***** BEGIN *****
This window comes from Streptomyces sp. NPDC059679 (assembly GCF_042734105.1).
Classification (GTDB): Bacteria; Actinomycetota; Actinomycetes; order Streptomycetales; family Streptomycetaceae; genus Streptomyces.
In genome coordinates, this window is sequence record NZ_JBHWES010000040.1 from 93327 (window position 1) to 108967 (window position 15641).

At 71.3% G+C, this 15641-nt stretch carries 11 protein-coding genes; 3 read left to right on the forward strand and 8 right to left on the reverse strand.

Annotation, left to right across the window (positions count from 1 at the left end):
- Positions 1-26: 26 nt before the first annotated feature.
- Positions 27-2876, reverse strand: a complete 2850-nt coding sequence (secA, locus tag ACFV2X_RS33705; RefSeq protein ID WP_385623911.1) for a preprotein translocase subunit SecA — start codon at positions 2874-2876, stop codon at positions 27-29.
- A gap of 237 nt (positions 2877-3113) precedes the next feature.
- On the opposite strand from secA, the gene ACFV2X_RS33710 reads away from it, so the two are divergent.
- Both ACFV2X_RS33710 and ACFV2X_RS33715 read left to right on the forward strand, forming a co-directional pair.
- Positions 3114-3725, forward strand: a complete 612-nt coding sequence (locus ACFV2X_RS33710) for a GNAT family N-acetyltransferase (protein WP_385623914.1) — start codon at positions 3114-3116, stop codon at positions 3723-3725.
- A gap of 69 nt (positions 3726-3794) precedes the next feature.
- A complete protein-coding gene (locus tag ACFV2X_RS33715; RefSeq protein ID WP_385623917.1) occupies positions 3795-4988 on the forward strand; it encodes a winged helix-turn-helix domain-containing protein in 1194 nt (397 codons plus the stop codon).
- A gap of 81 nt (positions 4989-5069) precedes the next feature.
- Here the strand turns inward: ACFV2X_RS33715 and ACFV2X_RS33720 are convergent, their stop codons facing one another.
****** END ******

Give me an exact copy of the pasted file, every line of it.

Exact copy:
This window comes from Streptomyces sp. NPDC059679 (assembly GCF_042734105.1).
Classification (GTDB): Bacteria; Actinomycetota; Actinomycetes; order Streptomycetales; family Streptomycetaceae; genus Streptomyces.
In genome coordinates, this window is sequence record NZ_JBHWES010000040.1 from 93327 (window position 1) to 108967 (window position 15641).

At 71.3% G+C, this 15641-nt stretch carries 11 protein-coding genes; 3 read left to right on the forward strand and 8 right to left on the reverse strand.

Annotation, left to right across the window (positions count from 1 at the left end):
- Positions 1-26: 26 nt before the first annotated feature.
- Positions 27-2876, reverse strand: a complete 2850-nt coding sequence (secA, locus tag ACFV2X_RS33705; RefSeq protein ID WP_385623911.1) for a preprotein translocase subunit SecA — start codon at positions 2874-2876, stop codon at positions 27-29.
- A gap of 237 nt (positions 2877-3113) precedes the next feature.
- On the opposite strand from secA, the gene ACFV2X_RS33710 reads away from it, so the two are divergent.
- Both ACFV2X_RS33710 and ACFV2X_RS33715 read left to right on the forward strand, forming a co-directional pair.
- Positions 3114-3725, forward strand: a complete 612-nt coding sequence (locus ACFV2X_RS33710) for a GNAT family N-acetyltransferase (protein WP_385623914.1) — start codon at positions 3114-3116, stop codon at positions 3723-3725.
- A gap of 69 nt (positions 3726-3794) precedes the next feature.
- A complete protein-coding gene (locus tag ACFV2X_RS33715; RefSeq protein ID WP_385623917.1) occupies positions 3795-4988 on the forward strand; it encodes a winged helix-turn-helix domain-containing protein in 1194 nt (397 codons plus the stop codon).
- A gap of 81 nt (positions 4989-5069) precedes the next feature.
- Here the strand turns inward: ACFV2X_RS33715 and ACFV2X_RS33720 are convergent, their stop codons facing one another.